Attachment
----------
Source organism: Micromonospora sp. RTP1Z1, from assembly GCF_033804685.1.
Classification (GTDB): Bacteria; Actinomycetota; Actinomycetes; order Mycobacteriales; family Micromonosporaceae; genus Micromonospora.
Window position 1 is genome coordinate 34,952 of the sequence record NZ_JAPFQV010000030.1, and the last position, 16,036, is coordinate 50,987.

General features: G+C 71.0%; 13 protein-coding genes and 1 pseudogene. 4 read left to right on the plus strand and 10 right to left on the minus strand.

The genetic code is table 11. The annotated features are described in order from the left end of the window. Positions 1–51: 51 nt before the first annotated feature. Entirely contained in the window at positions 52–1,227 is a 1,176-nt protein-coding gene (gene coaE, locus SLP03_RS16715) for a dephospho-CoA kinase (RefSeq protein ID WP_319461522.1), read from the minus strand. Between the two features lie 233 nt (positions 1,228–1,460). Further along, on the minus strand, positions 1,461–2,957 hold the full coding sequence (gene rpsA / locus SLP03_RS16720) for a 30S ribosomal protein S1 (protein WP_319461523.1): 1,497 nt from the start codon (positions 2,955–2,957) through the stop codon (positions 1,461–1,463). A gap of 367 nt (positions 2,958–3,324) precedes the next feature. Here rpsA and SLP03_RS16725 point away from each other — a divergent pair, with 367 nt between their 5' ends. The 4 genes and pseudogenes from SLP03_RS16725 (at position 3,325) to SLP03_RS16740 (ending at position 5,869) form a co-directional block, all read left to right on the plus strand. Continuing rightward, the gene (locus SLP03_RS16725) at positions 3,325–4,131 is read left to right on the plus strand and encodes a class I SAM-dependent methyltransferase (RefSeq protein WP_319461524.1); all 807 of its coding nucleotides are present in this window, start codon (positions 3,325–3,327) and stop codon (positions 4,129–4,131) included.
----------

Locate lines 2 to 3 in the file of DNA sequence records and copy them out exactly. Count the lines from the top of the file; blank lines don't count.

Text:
Classification (GTDB): Bacteria; Actinomycetota; Actinomycetes; order Mycobacteriales; family Micromonosporaceae; genus Micromonospora.
Window position 1 is genome coordinate 34,952 of the sequence record NZ_JAPFQV010000030.1, and the last position, 16,036, is coordinate 50,987.